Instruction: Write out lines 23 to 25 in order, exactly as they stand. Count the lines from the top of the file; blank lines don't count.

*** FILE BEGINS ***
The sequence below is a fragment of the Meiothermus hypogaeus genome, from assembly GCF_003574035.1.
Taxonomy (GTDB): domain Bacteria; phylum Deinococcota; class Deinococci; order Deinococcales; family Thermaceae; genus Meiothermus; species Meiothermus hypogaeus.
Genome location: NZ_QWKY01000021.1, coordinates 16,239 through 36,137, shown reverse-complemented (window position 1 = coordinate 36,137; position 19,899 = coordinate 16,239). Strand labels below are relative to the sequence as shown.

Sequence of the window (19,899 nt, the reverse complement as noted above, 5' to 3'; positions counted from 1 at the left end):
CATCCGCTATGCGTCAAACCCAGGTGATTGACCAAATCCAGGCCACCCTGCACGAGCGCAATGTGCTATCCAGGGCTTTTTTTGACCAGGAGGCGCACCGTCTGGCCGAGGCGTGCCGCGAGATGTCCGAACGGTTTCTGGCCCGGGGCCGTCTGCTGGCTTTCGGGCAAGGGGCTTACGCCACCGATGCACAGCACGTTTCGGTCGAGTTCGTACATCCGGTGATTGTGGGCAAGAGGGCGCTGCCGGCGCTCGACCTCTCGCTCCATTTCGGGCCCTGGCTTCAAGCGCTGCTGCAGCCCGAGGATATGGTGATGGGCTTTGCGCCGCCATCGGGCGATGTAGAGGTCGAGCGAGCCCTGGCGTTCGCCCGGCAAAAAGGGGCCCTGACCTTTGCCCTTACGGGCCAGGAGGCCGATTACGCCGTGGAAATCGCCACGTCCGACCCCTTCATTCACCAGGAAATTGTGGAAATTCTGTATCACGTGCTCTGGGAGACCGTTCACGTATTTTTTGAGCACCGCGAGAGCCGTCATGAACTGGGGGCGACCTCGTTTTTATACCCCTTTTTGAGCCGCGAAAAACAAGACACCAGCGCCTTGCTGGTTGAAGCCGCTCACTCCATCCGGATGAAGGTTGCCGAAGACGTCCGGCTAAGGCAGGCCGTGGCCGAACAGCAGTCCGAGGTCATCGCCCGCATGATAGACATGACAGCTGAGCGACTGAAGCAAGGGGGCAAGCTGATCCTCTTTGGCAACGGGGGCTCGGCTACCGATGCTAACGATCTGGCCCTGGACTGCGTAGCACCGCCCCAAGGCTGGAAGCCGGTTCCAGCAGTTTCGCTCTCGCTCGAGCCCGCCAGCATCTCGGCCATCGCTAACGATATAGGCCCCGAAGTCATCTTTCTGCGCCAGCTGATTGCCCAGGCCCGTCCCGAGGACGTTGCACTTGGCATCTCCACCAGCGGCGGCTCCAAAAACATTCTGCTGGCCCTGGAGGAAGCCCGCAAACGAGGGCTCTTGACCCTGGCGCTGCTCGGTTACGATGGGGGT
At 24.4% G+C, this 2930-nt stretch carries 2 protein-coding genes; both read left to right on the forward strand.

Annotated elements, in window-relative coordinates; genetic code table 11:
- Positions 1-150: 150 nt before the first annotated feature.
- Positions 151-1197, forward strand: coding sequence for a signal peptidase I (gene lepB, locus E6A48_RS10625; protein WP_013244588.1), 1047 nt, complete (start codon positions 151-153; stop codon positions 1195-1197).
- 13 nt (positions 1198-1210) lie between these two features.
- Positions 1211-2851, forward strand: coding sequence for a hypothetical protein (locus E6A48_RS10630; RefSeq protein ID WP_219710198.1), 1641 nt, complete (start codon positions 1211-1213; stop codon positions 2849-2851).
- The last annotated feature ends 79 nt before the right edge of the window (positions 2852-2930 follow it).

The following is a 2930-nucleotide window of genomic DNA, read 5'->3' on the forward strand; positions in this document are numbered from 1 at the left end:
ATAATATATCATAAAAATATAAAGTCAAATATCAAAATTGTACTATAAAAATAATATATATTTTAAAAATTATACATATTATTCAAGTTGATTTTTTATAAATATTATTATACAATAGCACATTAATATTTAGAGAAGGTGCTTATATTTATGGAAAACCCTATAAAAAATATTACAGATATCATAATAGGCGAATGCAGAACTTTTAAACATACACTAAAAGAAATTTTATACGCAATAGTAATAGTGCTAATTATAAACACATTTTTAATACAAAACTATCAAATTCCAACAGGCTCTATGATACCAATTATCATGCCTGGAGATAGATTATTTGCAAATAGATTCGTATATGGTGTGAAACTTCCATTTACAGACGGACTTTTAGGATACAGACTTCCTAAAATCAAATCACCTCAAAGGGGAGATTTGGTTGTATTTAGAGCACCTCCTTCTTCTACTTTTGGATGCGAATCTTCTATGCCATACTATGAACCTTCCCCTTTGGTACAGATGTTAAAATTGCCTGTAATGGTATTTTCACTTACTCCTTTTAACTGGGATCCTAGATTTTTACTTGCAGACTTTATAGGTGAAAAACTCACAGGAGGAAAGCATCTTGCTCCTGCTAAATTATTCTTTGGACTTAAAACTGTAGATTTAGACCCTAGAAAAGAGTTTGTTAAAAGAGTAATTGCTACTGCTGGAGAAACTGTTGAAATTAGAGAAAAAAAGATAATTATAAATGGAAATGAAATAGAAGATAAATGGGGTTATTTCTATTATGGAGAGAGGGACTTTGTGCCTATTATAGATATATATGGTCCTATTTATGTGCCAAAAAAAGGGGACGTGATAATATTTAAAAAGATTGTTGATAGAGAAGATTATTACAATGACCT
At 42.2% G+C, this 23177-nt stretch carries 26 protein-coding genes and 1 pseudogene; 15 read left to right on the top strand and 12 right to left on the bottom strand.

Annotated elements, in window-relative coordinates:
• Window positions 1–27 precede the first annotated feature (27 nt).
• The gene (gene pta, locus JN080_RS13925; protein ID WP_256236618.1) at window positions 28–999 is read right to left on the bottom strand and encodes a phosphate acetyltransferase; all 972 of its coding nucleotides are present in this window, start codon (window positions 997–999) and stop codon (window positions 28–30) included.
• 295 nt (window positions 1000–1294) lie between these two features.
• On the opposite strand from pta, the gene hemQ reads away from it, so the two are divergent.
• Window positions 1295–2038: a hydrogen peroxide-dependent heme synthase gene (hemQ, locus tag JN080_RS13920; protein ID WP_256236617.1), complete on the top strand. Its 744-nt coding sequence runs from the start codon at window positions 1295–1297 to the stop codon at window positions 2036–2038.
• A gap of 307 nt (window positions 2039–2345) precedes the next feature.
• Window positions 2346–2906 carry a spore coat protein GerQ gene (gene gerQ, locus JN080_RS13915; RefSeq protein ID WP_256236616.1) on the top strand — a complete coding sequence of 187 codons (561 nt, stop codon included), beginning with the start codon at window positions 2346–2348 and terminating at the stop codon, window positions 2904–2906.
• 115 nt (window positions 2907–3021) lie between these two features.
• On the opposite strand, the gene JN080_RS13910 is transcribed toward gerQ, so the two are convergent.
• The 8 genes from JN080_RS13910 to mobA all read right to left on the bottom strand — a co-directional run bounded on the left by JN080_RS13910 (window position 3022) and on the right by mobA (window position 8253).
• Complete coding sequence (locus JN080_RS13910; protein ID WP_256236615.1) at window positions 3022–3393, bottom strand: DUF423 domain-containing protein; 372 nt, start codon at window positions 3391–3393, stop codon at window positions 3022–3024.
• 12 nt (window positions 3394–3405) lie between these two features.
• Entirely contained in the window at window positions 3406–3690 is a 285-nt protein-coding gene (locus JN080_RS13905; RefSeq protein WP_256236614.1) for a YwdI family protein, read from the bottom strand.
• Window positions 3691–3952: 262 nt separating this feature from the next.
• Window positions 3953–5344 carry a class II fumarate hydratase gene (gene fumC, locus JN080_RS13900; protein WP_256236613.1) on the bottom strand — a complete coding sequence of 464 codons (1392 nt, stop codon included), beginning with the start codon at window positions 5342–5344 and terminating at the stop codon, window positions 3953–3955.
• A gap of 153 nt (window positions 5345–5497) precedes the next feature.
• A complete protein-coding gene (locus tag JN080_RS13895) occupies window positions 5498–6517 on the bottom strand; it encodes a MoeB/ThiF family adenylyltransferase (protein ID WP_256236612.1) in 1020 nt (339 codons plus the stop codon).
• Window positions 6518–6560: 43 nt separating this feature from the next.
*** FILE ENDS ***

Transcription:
• Window positions 2346–2906 carry a spore coat protein GerQ gene (gene gerQ, locus JN080_RS13915; RefSeq protein ID WP_256236616.1) on the top strand — a complete coding sequence of 187 codons (561 nt, stop codon included), beginning with the start codon at window positions 2346–2348 and terminating at the stop codon, window positions 2904–2906.
• 115 nt (window positions 2907–3021) lie between these two features.
• On the opposite strand, the gene JN080_RS13910 is transcribed toward gerQ, so the two are convergent.